Clinical Rehabilitation published research on 28 (15 experimental and 13 control group) ambulatory children, ages 4-16, with spastic diplegia to determine if a knee-ankle-foot orthosis (KAFO) helps maintain ankle-foot dorsiflexion range of motion over time. The intervention group was required to wear the KAFOs for 6 hours every other night for one year. Measurements were recorded 5 times over the course of the year. The results were the following:
1. No significant difference was found in the decrease of ankle-foot dorsiflexion range of motion between the experimental and control groups.
2. secondary outcome measures did not show differences between groups.
3. Even with good motivation, knee-ankle-foot orthosis wearing time was limited to a mean±SD of 3.2±1.9 hours per prescribed night due to discomfort.
The researchers occluded that KAFOs with dynamic ankle and fixed knee are poorly tolerated and are not beneficial in preventing a reduction in ankle-foot dorsiflexion range of motion in children with spastic cerebral palsy, at least with limited use.
I have seen similar results based on my experience with KAFOs and children with cerebral palsy. Many times the children did not tolerate the orthotics frequently complaining of pain or they were at risk of skin breakdown. One child who exhibited excessive knee hyperextension did very well with KAFOs (but his primary issue was excessive knee hyperextension not decreased ankle foot range of motion). What has your experience been with KAFOs and children?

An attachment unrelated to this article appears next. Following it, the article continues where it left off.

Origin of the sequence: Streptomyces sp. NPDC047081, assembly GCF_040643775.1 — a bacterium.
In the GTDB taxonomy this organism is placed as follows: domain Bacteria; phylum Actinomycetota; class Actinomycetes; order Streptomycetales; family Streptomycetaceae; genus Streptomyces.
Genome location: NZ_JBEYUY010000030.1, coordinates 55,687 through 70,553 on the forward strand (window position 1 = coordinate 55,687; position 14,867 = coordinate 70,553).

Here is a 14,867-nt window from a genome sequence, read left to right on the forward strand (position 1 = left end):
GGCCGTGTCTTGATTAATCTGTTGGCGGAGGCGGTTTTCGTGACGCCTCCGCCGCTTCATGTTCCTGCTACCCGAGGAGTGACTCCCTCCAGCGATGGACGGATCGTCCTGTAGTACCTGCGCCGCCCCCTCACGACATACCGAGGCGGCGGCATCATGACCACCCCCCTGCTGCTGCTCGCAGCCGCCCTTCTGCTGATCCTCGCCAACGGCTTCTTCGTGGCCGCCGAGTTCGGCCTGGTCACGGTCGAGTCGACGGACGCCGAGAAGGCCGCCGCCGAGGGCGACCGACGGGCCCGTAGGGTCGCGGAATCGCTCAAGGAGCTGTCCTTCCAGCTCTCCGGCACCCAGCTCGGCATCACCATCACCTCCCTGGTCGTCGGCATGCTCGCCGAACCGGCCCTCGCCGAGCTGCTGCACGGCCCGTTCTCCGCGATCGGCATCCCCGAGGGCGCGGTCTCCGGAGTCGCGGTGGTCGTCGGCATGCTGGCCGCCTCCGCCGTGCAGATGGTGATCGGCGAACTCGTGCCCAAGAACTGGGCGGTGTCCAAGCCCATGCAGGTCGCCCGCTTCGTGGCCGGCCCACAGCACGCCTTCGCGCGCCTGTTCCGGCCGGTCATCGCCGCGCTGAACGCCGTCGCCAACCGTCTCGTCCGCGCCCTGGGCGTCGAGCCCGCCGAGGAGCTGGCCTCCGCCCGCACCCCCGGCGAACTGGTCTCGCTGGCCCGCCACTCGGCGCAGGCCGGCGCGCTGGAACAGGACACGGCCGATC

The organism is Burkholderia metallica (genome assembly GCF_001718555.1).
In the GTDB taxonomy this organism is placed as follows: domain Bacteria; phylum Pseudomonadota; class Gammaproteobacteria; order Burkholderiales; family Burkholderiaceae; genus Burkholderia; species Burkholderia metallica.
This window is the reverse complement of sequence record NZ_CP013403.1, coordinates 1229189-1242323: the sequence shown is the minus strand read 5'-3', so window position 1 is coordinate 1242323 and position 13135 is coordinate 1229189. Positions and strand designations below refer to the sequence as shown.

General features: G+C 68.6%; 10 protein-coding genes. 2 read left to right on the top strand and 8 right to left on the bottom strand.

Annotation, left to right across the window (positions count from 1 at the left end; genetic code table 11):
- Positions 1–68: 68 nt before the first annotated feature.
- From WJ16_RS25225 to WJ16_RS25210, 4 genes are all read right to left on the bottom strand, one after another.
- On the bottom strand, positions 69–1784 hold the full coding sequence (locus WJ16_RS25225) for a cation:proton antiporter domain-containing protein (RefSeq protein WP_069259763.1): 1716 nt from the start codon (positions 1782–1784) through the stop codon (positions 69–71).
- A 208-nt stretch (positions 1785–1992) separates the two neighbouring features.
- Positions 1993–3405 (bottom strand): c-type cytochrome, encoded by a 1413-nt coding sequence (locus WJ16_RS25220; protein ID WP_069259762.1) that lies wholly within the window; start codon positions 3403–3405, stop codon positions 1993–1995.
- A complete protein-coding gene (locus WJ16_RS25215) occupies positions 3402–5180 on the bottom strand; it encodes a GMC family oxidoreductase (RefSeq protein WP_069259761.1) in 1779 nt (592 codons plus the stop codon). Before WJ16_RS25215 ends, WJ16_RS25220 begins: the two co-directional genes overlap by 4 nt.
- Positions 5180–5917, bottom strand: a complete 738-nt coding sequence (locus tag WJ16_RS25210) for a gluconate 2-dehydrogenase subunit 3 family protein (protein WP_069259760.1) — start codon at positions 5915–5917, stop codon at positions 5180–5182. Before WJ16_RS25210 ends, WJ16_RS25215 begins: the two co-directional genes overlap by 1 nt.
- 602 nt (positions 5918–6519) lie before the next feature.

Reference: Maas, JC et. al. A randomized controlled trial studying efficacy and tolerance of a knee-ankle-foot orthosis used to prevent equinus in children with spastic cerebral palsy. Published online before print July 31, 2014, doi: 10.1177/0269215514542355 Clin Rehabil October 2014 vol. 28 no. 10 1025-1038